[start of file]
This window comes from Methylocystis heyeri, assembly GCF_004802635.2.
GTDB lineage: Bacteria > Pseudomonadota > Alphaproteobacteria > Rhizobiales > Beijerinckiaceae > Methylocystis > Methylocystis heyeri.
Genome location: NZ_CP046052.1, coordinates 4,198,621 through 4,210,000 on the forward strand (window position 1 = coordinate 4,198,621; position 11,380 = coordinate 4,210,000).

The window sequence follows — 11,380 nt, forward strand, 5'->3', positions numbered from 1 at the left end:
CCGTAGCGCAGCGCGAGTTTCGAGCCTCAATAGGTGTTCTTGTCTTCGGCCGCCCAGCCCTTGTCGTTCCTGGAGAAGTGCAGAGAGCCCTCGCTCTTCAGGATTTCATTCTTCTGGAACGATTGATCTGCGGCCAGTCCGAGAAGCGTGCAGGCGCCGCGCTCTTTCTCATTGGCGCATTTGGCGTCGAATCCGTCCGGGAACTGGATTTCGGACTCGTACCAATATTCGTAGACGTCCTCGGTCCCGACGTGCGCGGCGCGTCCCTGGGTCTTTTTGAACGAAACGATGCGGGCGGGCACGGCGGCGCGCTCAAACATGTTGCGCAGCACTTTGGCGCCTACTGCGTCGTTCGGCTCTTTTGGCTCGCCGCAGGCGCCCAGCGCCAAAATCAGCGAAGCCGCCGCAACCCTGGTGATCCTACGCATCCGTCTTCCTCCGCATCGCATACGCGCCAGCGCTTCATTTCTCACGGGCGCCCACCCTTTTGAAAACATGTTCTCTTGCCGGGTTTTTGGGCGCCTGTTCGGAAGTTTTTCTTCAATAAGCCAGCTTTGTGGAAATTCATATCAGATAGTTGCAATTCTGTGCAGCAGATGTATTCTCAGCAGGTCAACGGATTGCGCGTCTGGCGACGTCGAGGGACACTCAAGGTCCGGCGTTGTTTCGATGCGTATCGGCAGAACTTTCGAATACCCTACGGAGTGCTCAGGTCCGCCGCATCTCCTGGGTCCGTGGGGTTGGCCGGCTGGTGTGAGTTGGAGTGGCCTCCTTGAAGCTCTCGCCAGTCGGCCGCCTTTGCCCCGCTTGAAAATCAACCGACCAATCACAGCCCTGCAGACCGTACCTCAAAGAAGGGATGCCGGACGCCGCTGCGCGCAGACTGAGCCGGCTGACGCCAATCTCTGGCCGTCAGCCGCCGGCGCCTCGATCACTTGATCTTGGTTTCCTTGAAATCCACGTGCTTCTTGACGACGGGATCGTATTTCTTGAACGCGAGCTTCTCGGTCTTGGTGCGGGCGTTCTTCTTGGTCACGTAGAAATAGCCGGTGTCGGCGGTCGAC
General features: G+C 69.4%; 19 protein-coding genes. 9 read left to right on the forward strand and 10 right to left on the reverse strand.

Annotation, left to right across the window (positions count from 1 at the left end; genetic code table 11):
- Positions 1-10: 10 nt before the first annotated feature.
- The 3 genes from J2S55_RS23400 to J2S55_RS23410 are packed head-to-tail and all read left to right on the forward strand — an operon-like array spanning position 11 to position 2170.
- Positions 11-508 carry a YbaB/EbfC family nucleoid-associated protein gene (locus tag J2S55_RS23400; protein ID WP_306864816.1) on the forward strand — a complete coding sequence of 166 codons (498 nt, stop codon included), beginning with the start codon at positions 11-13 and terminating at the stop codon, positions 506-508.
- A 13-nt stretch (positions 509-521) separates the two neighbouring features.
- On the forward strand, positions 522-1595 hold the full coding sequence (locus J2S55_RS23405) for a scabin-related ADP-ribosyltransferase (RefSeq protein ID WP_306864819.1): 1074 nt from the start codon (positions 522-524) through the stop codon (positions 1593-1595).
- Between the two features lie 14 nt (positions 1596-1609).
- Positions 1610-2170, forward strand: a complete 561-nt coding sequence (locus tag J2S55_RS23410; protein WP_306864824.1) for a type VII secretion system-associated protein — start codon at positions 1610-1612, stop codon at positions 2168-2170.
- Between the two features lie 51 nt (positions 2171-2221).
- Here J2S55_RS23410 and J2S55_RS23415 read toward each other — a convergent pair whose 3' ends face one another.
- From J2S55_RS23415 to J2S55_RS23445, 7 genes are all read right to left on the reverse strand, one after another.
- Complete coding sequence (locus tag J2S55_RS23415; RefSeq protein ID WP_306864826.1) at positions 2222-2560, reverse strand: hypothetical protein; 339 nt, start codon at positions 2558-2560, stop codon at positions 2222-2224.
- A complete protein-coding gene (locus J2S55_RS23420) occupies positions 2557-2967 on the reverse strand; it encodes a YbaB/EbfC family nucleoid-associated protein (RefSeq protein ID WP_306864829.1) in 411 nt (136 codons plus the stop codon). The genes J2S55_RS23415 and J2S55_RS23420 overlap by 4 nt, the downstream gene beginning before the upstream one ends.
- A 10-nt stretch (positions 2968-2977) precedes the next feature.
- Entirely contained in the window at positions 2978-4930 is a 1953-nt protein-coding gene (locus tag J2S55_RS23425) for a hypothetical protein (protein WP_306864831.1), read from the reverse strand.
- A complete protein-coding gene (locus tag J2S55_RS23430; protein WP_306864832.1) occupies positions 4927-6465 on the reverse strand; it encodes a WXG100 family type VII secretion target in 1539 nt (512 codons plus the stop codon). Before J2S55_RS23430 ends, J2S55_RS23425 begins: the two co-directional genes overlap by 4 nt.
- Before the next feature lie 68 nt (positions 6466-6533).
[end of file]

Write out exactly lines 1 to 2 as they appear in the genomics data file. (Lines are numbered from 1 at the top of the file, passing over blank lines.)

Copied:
This window comes from Methylocystis heyeri, assembly GCF_004802635.2.
GTDB lineage: Bacteria > Pseudomonadota > Alphaproteobacteria > Rhizobiales > Beijerinckiaceae > Methylocystis > Methylocystis heyeri.